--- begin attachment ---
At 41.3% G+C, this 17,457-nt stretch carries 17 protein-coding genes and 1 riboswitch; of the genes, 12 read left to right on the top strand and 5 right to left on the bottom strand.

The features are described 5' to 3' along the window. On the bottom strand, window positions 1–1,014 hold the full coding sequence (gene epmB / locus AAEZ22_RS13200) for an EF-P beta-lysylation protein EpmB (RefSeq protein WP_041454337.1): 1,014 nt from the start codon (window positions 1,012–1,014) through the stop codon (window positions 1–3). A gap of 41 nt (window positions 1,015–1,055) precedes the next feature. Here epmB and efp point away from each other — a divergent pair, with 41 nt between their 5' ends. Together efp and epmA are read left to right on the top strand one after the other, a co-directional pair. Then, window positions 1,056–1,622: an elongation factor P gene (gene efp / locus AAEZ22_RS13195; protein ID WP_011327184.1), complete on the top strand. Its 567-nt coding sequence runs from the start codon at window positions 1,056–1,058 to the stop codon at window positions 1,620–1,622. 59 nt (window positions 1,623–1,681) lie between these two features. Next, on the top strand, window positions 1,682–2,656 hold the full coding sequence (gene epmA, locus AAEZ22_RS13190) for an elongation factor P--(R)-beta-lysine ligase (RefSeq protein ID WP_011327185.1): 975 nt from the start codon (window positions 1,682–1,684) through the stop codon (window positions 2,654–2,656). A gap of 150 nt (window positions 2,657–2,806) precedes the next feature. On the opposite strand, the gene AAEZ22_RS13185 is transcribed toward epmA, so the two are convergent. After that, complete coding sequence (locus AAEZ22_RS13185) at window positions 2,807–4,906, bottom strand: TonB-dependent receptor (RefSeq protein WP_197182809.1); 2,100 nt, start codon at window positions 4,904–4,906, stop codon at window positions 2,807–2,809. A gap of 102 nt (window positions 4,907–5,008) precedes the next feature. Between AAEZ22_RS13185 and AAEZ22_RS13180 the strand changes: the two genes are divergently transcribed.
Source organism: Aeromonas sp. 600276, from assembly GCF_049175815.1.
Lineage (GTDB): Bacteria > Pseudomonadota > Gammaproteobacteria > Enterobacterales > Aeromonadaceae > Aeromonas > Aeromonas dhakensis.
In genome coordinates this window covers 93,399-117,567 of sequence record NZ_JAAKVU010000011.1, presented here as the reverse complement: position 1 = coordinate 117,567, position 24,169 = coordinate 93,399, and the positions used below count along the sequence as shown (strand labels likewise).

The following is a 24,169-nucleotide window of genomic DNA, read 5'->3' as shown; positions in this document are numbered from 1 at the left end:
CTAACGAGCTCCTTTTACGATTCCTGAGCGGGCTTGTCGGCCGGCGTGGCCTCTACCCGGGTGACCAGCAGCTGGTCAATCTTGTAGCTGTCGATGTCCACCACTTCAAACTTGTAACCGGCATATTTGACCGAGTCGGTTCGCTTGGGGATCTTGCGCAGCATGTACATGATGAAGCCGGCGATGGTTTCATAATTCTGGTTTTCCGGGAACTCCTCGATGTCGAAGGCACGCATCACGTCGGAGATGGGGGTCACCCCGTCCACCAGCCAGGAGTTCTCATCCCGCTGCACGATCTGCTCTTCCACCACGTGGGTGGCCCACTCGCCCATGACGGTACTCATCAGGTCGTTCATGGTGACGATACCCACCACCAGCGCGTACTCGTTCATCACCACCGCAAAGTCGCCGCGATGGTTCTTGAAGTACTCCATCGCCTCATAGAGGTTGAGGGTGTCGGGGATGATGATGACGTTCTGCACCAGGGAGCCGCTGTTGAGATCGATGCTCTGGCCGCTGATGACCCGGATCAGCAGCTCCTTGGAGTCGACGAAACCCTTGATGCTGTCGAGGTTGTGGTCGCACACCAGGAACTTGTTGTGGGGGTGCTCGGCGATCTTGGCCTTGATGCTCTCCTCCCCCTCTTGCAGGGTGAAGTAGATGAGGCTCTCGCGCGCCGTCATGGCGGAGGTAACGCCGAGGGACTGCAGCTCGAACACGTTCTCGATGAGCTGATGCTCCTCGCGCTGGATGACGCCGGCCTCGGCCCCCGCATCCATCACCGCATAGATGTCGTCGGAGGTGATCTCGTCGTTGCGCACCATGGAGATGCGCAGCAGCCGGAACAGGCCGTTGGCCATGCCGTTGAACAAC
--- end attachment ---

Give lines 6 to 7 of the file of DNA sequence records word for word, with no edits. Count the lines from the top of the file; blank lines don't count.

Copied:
The following is a 24,169-nucleotide window of genomic DNA, read 5'->3' as shown; positions in this document are numbered from 1 at the left end:
CTAACGAGCTCCTTTTACGATTCCTGAGCGGGCTTGTCGGCCGGCGTGGCCTCTACCCGGGTGACCAGCAGCTGGTCAATCTTGTAGCTGTCGATGTCCACCACTTCAAACTTGTAACCGGCATATTTGACCGAGTCGGTTCGCTTGGGGATCTTGCGCAGCATGTACATGATGAAGCCGGCGATGGTTTCATAATTCTGGTTTTCCGGGAACTCCTCGATGTCGAAGGCACGCATCACGTCGGAGATGGGGGTCACCCCGTCCACCAGCCAGGAGTTCTCATCCCGCTGCACGATCTGCTCTTCCACCACGTGGGTGGCCCACTCGCCCATGACGGTACTCATCAGGTCGTTCATGGTGACGATACCCACCACCAGCGCGTACTCGTTCATCACCACCGCAAAGTCGCCGCGATGGTTCTTGAAGTACTCCATCGCCTCATAGAGGTTGAGGGTGTCGGGGATGATGATGACGTTCTGCACCAGGGAGCCGCTGTTGAGATCGATGCTCTGGCCGCTGATGACCCGGATCAGCAGCTCCTTGGAGTCGACGAAACCCTTGATGCTGTCGAGGTTGTGGTCGCACACCAGGAACTTGTTGTGGGGGTGCTCGGCGATCTTGGCCTTGATGCTCTCCTCCCCCTCTTGCAGGGTGAAGTAGATGAGGCTCTCGCGCGCCGTCATGGCGGAGGTAACGCCGAGGGACTGCAGCTCGAACACGTTCTCGATGAGCTGATGCTCCTCGCGCTGGATGACGCCGGCCTCGGCCCCCGCATCCATCACCGCATAGATGTCGTCGGAGGTGATCTCGTCGTTGCGCACCATGGAGATGCGCAGCAGCCGGAACAGGCCGTTGGCCATGCCGTTGAACAAC